This week, copies of the material arrived in the mail, and even a quick glance revealed new information that might change much of how well I had done my research. I want to trace that discovery here, but for new readers, it will take some background information. The following blog post and the next three as well, are repeated from Chapter Eight of my book on writing -- The Second Mouse Gets the Cheese.
Once you've had the chance to read all my thinking about the problems of identifying a diary, I'll post my newest discoveries. So follow along, if you will for the next few days
The Challenges of Historical Fiction
During the writing of The Road to Frogmore, I struggled with a particularly knotty historical problem. I was writing about one of the abolitionist women who went to South Carolina in 1862 to work with newly freed slaves. Laura Towne spent the next forty years of her life in the Low Country. She established the Penn School, which became a model of educational excellence and one that has developed into a major center for the preservation of Gullah culture. I look on her accomplishments with awe.
And yet . . . And yet . . . Trying to write about her became a difﬁcult and frustrating effort. The problem? She kept a diary. Now, under most circumstances, that would be exciting news. A diary provides a way into her innermost thoughts, a way to understand her motives, her doubts, her worries, and her triumphs. In this case, however, there are too many competing copies of that diary, and worst of all, the original little composition books she used have disappeared.
Laura died in 1901. Her best friend and partner in all her efforts, Ellen Murray, died in 1908. Shortly after Ellen’s death, Laura’s diary became public knowledge. Laura’s great-nephew authorized a typescript copy of the diary and circulated it among the trustees of the Penn School. In 1912, a friend of the nephew published an edition of her diary and letters. The book is still available; I purchased my copy on Amazon. Sometime later, it was re-edited and re-issued by the Negro University Press. In the microfilm collection of Penn School Papers, housed at the University of North Carolina Library in Chapel Hill, there are two different typescript copies of that book, one typed on an old manual typewriter, and the other on a slightly more modern electric machine. Both have been extensively marked up, scratched out, and edited. And they do not match either each other or the print editions.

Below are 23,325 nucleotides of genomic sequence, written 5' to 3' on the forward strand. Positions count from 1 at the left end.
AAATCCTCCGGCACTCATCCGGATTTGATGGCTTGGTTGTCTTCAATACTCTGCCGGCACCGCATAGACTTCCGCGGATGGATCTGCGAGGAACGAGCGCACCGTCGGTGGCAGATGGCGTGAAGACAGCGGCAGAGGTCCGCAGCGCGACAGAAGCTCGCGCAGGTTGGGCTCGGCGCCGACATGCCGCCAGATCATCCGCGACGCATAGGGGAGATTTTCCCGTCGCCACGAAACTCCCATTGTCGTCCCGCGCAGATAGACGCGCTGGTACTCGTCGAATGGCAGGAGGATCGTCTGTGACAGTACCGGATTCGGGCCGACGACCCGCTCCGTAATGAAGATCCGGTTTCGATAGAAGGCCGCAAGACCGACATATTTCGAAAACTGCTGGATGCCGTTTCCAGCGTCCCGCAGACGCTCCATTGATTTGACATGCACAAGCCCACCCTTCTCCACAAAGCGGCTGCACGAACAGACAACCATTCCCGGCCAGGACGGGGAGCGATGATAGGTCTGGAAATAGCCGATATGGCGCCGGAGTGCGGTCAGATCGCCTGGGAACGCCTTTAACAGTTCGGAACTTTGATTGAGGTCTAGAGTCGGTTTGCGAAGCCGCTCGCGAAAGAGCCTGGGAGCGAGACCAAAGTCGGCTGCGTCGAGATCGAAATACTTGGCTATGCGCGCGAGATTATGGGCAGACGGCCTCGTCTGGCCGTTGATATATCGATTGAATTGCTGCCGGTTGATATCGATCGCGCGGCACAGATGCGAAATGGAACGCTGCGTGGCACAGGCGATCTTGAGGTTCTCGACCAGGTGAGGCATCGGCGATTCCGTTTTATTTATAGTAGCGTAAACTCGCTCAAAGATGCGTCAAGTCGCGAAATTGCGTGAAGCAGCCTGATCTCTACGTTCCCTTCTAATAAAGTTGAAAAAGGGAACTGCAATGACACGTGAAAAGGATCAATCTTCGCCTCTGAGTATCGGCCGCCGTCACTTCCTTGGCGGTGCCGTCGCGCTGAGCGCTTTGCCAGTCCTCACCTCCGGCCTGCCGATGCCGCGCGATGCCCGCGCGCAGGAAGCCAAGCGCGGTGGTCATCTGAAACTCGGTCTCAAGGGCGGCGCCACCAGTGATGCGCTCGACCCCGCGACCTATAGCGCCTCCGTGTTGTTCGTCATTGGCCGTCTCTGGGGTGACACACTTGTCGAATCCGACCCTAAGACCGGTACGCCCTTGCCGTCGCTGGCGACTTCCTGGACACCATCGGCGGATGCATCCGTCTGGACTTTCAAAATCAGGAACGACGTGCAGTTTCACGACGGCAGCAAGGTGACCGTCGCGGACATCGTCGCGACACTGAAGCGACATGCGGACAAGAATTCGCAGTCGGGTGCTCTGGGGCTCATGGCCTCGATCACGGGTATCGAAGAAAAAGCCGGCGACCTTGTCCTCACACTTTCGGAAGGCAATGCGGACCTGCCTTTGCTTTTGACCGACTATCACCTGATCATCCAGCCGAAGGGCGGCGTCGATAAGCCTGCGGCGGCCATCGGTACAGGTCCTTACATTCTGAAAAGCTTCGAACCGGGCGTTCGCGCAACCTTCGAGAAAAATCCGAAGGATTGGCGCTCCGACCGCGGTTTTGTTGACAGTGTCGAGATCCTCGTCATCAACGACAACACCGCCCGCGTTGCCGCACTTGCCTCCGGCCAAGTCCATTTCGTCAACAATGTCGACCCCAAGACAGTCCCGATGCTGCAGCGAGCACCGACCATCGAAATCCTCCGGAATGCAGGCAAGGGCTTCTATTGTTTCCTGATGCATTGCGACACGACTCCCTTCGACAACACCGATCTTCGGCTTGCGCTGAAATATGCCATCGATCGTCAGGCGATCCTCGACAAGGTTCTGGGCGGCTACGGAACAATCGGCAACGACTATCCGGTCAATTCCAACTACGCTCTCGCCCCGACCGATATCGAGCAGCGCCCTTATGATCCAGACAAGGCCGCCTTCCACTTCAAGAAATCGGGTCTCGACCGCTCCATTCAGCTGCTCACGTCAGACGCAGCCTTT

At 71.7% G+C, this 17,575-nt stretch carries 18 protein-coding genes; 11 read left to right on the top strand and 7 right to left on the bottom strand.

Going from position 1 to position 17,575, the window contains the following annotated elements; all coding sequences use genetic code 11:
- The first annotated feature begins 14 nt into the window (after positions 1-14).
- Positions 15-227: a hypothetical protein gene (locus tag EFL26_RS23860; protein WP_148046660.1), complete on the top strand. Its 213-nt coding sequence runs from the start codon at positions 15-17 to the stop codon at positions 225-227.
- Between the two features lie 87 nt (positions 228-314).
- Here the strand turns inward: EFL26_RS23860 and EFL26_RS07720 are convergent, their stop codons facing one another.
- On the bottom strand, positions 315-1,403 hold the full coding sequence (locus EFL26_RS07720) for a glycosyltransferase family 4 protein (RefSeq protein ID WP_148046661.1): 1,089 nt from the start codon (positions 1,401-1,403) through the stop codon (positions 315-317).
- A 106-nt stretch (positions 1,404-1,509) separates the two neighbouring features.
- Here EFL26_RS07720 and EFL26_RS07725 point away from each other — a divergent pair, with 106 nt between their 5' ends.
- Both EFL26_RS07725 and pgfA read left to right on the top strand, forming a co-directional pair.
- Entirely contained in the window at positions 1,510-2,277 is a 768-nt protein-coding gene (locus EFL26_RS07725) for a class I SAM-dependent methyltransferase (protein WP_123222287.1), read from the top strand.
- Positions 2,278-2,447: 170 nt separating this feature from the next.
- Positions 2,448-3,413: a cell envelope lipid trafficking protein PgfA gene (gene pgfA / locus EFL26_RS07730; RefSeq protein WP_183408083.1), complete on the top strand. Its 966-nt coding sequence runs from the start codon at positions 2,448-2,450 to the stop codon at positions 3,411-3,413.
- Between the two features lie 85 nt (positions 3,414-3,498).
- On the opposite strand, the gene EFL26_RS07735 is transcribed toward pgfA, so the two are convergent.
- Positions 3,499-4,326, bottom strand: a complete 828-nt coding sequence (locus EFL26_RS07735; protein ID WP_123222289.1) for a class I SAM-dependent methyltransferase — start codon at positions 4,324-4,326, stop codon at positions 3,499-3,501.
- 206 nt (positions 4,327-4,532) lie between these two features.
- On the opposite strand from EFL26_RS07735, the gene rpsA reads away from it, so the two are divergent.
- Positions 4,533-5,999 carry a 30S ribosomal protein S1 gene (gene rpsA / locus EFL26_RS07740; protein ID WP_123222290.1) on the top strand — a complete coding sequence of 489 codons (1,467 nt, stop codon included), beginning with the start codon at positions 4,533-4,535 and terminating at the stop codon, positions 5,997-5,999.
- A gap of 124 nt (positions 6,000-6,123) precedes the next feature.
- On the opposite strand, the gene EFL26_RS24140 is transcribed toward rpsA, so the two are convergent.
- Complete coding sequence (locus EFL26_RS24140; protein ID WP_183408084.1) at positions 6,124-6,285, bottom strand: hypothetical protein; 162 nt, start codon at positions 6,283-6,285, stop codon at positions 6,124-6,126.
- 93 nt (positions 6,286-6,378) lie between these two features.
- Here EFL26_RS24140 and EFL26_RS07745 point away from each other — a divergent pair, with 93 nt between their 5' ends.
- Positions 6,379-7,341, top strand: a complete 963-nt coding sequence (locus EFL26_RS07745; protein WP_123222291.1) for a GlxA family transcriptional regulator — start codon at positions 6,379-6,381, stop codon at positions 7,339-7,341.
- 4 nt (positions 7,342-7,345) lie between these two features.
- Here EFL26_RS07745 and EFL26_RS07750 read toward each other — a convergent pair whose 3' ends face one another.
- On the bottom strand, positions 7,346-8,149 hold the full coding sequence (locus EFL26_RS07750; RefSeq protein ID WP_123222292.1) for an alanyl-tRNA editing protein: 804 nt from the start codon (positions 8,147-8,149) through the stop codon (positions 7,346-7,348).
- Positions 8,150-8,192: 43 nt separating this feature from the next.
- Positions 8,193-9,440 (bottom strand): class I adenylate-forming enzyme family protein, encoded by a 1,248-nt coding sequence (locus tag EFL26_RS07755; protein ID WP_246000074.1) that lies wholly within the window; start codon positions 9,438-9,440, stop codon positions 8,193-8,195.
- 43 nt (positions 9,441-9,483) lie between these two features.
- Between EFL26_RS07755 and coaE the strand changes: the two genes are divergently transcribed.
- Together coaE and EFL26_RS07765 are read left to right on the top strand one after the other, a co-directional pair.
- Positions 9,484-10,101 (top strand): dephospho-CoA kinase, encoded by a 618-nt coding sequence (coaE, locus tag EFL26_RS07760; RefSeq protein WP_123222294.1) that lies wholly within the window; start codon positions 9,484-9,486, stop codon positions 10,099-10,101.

The real purpose of my recent trip to Beaufort was to track down the original diary. Everyone I talked to said, “Oh yes, we have a copy” or “Oh yes, I’ve seen a copy.” A copy. Not the original. But while there, I learned of another copy. This one was purported to be in Laura’s own handwriting. It had passed through Ellen’s estate to her great-niece, and then to a woman who wrote a history of the school in the early 1980s. She returned the handwritten original to the great-niece after making a Xerox copy. The University of South Carolina now holds the Xerox copy and agreed to make a copy for me.
It arrived—all 212 pages of it—written in a lovely and legible 19th-century hand. Now I could compare it to the print edition to see what changes that editor had made. Problem solved? No way! The two are entirely different in tone and in vocabulary. The attitudes and beliefs stated are sometimes diametrically opposed to one another. In places the handwritten copy is more detailed than the print edition. In others, the print edition contains long passages that are not contained in the handwritten copy. There is no way to determine which one is an abridged version of the other.
Which details are fact and which are fantasy? Somewhere beneath all these various copies lay the real Laura. But couldI find her? I wasn’t sure.